Inside the church, Mrs. Norton handed Amanda a bouquet of daisies secured with a white ribbon. The interior was plain with wooden benches and an altar raised one step above the rest of the floor. Although there were several windows, none had stained-glass as did the churches she’d seen in Georgia.
The minister was waiting at the front of the church and wore a black frock coat and matching string tie. His brown hair and beard were thickly streaked with gray. He stood at a simple lectern with what looked like a Bible in one hand while he conversed with another man.
Amanda was surprised only one other person besides Reverend and Mrs. Norton were in the sanctuary. She’d supposed Preston had many friends in the area and thought at least his ranch hands would attend. The second man turned and proved to be an older version of her groom who came forward to greet her.
Preston cupped her elbow. “Amanda and Iris, this is my father. Most folks call him Tom, but I call him Papa.”
Amanda smiled at the handsome man who must be around fifty. He was tall, but maybe an inch shorter than his son. Silver sprinkled the same dark hair. “May I call you Papa, too?”
He beamed his pleasure and his blue eyes crinkled at the corners. “I’d be honored. And in the absence of your father, may I walk you down the aisle?”
“Would you? I’d be ever so grateful.” She laid her hand on his arm. Nerves had set in and she needed his support or her knees might give way.
Preston said, “Iris, why don’t you stand with me while my papa walks Mama to meet us?”
Iris shook her head. “Mommy, not my old mama?”
Preston frowned. “Old mama?”
Panic sent bile into her throat that threatened to choke her. Don’t throw up on your wedding dress. “Perhaps you remember my mother recently died.”
Sympathy shone from his blue eyes. “Of course.” He took Iris’ hand in his and strode to the front.
Mrs. Norton began playing the piano. She nodded toward Amanda. Papa Kincaid gently led her up the aisle.
Walking toward her husband, Amanda was conscious of Preston’s stare, as if he could see into her mind and knew her for an impostor. Although he held Iris’ hand, the intensity of his blue gaze unnerved her. She wondered if he was disappointed or if he were as numb as she.
Thankful for the presence of her future father-in-law beside her, she tightened her hold on Mr. Kincaid’s arm.
In response, he patted her hand her where it laid on his sleeve. Without looking at her, he whispered. “Steady as you go. We’re almost there.”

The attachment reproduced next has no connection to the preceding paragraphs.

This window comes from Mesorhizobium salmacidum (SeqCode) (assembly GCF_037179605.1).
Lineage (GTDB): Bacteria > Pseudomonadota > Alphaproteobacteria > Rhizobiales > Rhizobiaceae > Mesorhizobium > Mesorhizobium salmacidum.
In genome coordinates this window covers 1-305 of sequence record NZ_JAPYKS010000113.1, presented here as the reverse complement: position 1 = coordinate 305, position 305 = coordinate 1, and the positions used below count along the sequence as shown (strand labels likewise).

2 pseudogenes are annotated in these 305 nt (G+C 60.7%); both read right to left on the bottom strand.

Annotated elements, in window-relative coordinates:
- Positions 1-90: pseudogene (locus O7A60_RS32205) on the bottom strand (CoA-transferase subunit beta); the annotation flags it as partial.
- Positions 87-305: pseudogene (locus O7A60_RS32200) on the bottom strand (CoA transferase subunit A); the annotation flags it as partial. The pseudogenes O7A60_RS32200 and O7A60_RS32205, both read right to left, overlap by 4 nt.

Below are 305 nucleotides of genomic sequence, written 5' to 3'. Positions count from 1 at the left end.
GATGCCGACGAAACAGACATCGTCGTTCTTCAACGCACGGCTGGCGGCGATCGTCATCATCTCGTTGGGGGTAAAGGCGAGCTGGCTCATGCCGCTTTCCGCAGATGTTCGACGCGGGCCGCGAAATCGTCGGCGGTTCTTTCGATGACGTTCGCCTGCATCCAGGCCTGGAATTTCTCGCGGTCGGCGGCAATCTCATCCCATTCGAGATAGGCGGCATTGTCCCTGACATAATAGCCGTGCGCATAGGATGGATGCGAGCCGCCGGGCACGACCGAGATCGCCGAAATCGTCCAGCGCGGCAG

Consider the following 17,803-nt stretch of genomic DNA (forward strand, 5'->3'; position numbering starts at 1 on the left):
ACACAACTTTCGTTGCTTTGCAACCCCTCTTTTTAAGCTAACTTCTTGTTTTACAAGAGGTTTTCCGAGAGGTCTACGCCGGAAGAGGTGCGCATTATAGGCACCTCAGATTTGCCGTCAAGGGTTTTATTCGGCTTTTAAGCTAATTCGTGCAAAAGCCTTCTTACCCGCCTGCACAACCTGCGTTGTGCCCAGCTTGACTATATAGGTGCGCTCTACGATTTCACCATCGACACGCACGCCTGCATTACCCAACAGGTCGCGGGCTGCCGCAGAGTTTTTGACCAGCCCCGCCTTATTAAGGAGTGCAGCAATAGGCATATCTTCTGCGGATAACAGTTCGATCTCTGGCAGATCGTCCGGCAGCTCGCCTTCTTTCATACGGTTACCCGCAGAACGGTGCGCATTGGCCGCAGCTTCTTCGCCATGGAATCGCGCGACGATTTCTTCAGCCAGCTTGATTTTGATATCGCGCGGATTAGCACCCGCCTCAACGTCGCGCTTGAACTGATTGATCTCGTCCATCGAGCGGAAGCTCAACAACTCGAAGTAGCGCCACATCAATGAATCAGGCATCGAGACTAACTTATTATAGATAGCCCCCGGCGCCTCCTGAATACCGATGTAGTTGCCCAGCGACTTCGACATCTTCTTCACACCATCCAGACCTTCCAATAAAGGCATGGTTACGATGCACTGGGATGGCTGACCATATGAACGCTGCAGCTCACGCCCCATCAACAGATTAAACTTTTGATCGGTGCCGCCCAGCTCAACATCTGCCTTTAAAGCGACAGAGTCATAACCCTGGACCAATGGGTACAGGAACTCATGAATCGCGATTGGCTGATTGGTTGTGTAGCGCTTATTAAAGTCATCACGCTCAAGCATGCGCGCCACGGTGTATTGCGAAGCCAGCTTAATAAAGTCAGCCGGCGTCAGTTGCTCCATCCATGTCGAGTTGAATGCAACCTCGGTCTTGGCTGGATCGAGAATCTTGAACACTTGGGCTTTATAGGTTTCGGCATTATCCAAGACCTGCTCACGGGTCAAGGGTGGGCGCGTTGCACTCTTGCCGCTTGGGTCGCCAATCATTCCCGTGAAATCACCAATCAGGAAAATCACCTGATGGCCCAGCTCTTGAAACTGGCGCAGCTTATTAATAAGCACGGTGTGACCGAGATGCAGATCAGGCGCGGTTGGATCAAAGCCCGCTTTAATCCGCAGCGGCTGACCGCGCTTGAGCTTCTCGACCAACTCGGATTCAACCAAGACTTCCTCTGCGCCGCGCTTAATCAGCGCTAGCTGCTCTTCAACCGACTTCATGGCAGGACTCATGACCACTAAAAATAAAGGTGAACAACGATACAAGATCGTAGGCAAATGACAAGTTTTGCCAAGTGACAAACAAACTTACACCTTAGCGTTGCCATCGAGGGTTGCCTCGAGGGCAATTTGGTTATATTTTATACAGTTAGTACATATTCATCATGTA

Iris gave a tiny wave and Amanda couldn’t resist smiling at the child. The little girl truly was a blessing. Focusing on Iris gave Amanda a target she could face.
When they reached the front, Mrs. Norton ceased playing. Preston took the bouquet from Amanda’s hands. “Iris, would you hold this for Mommy so she and I can be married?”
Iris looked at him adoringly and reached to receive the flowers. Reverend Norton opened his Bible and began the ceremony. Preston took Amanda’s hands in his. She was conscious of his calluses, but also of the size and strength of his palms dwarfing hers.
When the minister indicated, Preston slipped a ring onto her finger. This new one belongs to me, even if my groom doesn’t know my true name.
After the ceremony, Preston brushed his lips gently against hers.
Iris clapped a hand across her mouth in surprise then said, “Mommy? That man kissed you.”
Preston knelt eye-to-eye with her. “I’m your new Daddy, remember? Mommy and I were just married and now I can kiss her whenever she says it’s okay. Do you think you can call me Daddy?”
Iris nodded. “Are you gonna kiss me too?”
He smiled broadly. “I certainly am.” He leaned forward and gave her a loud smack on the cheek.
The child giggled. Twice in one day this kind man had made Iris happy. Amanda owed Preston all her wifely devotion.
She hopes you’ll give AMANDA’S RANCHER a try and let her know how you like it. If you like it, please leave a review on Amazon! Positive reviews are so helpful to authors. Many venues won’t let anyone promote unless they have a certain number of 4 and 5 star reviews.